ONTD Political

Haiti Times: A Night on Rue Berne:Living on the Streets

5:56 pm - 01/17/2010
Garry Pierre-Pierre, a reporter of the Haiti Times who arrived on site a few days ago, writes about a night spent on the streets, and the historical human wrongs and failings that have made the natural disaster so much more deadly'
Jan 16, 2010

A Night on Rue Berne: Living on the Streets
by Garry Pierre-Pierre

PORT-AU-PRINCE – Dusk had barely set and already, the residents of Rue Berne, were making their beds. These bedrooms were makeshifts arranged neatly on one side of the streets, away from shaky walls and fragile home frames that remain so dangerous.

The men, erected barricades, leaving enough room for a vehicle to navigate the tiny canyon. Soon they share whatever pasta, or rice with smoke herring. A few hours later, mothers tucked their children on near their belly and they started lo listen to the news on battery operated transistor radios and by 8 P.M, some people had already began falling asleep.

...

Haiti Times is the online edition of the weekly English newspaper that caters to Haiti-Americans living in New York, USA.
kekekekekekeke 17th-Jan-2010 11:11 pm (UTC)
It’s going to be a long time,” said Joseph, when asked how long he was going to live on the streets. “I don’t know. I don’t know. I don’t know.”

that is so heartbreaking I can't even imagine :(
hohaiyee 17th-Jan-2010 11:26 pm (UTC)
It looked so flat, uniformly so, like, dominos.

Once again I'm thankful that I live in Toronto, crappy inconvenient weather, nothing ever really bad. We won't go thirsty with Lake Ontario, though we share that with the yanks who dump stuff in it, but fleshwater! Big enough to have good doctors, too small to worry about terrorism.

Some ignorant relative of mine remarked how calm the Japanese people deal with their disaster, compared to these (black) people, but dude, completely different situation. Japan is relatively less densely populated, and they have been dealing with earthquakes a regular part of life for centuries, with the resources to do so, but Haiti was surprised. Their houses are actually designed to withstand earthquake.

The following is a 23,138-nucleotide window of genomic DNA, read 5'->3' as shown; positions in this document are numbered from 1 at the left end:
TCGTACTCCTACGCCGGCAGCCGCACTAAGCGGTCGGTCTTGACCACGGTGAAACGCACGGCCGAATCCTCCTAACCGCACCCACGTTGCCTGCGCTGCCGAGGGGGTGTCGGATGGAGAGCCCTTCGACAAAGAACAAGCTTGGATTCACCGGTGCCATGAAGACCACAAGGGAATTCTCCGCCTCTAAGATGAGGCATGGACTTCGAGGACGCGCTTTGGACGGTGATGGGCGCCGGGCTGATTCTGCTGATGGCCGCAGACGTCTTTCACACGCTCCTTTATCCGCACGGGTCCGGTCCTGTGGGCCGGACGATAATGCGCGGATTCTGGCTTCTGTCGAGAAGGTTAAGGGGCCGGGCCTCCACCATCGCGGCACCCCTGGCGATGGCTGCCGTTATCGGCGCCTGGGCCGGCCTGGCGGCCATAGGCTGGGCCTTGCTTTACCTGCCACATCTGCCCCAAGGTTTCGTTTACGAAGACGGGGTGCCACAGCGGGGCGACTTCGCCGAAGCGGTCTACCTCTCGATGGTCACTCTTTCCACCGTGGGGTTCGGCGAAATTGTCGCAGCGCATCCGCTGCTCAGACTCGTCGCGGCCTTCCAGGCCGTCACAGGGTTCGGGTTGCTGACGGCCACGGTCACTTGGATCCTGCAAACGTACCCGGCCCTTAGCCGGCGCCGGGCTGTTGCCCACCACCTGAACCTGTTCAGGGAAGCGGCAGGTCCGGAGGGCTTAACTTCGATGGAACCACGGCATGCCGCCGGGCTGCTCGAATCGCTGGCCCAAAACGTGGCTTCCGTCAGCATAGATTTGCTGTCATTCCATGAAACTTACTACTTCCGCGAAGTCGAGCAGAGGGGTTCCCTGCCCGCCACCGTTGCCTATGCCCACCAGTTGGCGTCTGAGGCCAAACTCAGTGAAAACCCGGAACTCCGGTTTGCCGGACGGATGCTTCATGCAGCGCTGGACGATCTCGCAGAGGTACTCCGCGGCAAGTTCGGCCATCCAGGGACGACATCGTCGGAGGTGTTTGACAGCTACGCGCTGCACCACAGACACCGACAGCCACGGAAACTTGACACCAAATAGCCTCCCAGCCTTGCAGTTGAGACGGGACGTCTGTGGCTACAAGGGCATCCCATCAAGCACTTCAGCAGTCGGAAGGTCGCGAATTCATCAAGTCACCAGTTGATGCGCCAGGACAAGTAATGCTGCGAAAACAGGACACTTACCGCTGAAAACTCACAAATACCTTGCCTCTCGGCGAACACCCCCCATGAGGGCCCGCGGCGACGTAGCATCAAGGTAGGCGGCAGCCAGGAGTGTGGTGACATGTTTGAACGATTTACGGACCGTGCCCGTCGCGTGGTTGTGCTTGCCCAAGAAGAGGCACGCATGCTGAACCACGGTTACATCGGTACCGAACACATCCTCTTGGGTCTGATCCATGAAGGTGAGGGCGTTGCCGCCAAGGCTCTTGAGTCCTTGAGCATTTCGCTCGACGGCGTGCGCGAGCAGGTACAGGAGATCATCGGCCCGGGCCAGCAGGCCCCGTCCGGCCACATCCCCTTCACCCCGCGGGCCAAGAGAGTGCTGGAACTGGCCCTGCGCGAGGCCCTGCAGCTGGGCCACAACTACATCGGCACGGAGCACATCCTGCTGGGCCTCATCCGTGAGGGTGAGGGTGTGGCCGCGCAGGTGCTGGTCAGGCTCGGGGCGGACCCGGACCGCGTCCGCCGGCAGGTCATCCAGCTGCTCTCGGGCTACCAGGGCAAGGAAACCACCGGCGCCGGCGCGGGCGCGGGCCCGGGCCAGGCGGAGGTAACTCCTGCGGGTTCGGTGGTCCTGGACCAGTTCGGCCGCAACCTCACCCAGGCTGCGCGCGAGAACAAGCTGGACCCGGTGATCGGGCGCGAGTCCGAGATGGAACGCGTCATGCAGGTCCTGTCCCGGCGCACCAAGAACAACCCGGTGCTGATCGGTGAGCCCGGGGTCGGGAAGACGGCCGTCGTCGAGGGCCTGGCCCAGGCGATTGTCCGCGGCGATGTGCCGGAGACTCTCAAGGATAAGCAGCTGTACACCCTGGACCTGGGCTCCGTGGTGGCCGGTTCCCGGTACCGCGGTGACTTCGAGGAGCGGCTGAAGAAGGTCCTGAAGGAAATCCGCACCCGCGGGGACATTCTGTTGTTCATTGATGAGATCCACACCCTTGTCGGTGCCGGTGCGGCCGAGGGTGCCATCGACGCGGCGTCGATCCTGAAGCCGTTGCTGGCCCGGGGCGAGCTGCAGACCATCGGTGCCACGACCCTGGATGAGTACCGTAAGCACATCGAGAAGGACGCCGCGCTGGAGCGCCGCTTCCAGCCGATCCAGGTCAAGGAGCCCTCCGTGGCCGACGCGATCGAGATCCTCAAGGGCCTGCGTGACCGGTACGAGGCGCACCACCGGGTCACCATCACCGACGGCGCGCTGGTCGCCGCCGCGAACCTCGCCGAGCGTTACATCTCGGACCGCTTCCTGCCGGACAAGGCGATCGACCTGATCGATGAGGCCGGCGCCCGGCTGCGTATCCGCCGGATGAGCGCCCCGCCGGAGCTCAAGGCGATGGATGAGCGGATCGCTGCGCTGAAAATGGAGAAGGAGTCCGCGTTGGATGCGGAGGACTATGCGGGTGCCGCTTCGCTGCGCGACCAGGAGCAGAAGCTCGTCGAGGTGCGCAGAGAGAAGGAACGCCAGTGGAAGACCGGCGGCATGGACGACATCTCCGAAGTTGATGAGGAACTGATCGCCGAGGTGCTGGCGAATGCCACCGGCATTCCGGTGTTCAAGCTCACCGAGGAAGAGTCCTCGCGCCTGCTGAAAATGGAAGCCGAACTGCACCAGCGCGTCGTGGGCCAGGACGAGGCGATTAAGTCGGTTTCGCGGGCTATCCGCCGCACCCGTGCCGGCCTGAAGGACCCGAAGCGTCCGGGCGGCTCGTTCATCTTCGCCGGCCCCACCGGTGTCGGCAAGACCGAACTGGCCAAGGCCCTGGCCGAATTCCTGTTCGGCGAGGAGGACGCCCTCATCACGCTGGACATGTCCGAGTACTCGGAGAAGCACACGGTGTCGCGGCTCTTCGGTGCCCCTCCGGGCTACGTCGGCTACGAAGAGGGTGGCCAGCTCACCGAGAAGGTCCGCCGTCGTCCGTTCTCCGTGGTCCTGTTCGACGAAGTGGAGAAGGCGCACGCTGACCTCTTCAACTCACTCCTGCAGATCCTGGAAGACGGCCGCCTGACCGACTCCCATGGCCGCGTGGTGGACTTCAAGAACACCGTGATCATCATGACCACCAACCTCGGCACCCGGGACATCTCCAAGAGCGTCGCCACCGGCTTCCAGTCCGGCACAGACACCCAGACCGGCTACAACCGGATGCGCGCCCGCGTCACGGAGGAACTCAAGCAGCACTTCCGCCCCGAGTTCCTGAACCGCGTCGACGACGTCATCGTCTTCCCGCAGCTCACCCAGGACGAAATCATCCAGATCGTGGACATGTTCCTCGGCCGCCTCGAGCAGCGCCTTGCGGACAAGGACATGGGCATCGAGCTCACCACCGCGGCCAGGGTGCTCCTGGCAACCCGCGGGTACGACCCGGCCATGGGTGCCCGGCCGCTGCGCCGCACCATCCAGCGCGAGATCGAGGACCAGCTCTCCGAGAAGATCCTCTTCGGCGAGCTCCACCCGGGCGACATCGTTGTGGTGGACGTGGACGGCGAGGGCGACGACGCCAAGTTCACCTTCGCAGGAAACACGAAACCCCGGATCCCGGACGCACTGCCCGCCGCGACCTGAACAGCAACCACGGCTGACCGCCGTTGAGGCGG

kekekekekekeke 17th-Jan-2010 11:35 pm (UTC)
uh yikes :S yeah, not the same

I liked the comparison in this article comparing the effects of the 2008 storm in Haiti vs. in Cuba

Since the late 1970s, relentless neoliberal assault on Haiti's agrarian economy has forced tens of thousands of small farmers into overcrowded urban slums.


The same storms that killed so many in 2008 hit Cuba just as hard but killed only four people. Cuba has escaped the worst effects of neoliberal "reform", and its government retains a capacity to defend its people from disaster.
jack_post_jill 18th-Jan-2010 05:02 pm (UTC)
I linked this article in my latest blog post: http://cityofnever.wordpress.com/

It's ... scary. Because you think about Haiti and the prevalance of slums and poverty and then realize, Port-au-Prince isn't the only city with those issues. How many other cities have similar conditions and are vulnerable to other natural or man-made disasters? Speaking from my own experience, seeing the poor in Manila in the Philippines and realizing how easily their livelihoods could be destroyed by a single storm. Or, in the case of this past autumn, a flood.
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